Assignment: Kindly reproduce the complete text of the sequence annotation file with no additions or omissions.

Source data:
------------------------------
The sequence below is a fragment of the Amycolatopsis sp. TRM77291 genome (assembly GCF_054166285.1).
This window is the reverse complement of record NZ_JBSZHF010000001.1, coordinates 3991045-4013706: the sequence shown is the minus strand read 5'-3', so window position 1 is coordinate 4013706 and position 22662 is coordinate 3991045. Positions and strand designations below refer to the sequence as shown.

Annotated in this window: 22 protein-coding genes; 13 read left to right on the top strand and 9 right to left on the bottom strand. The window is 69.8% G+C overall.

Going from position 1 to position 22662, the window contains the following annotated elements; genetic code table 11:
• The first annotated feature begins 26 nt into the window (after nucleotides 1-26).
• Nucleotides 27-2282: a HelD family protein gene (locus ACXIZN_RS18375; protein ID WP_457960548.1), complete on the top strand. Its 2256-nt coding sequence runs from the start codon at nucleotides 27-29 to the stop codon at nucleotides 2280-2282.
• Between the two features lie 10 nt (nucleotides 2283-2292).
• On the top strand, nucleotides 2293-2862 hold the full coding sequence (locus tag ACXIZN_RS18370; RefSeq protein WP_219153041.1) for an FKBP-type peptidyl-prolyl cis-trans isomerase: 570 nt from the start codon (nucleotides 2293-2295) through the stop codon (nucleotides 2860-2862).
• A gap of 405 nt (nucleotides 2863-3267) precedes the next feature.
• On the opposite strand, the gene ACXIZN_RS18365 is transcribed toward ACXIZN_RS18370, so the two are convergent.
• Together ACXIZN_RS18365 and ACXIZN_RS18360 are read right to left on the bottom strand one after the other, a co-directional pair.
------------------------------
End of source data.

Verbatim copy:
The sequence below is a fragment of the Amycolatopsis sp. TRM77291 genome (assembly GCF_054166285.1).
This window is the reverse complement of record NZ_JBSZHF010000001.1, coordinates 3991045-4013706: the sequence shown is the minus strand read 5'-3', so window position 1 is coordinate 4013706 and position 22662 is coordinate 3991045. Positions and strand designations below refer to the sequence as shown.

Annotated in this window: 22 protein-coding genes; 13 read left to right on the top strand and 9 right to left on the bottom strand. The window is 69.8% G+C overall.

Going from position 1 to position 22662, the window contains the following annotated elements; genetic code table 11:
• The first annotated feature begins 26 nt into the window (after nucleotides 1-26).
• Nucleotides 27-2282: a HelD family protein gene (locus ACXIZN_RS18375; protein ID WP_457960548.1), complete on the top strand. Its 2256-nt coding sequence runs from the start codon at nucleotides 27-29 to the stop codon at nucleotides 2280-2282.
• Between the two features lie 10 nt (nucleotides 2283-2292).
• On the top strand, nucleotides 2293-2862 hold the full coding sequence (locus tag ACXIZN_RS18370; RefSeq protein WP_219153041.1) for an FKBP-type peptidyl-prolyl cis-trans isomerase: 570 nt from the start codon (nucleotides 2293-2295) through the stop codon (nucleotides 2860-2862).
• A gap of 405 nt (nucleotides 2863-3267) precedes the next feature.
• On the opposite strand, the gene ACXIZN_RS18365 is transcribed toward ACXIZN_RS18370, so the two are convergent.
• Together ACXIZN_RS18365 and ACXIZN_RS18360 are read right to left on the bottom strand one after the other, a co-directional pair.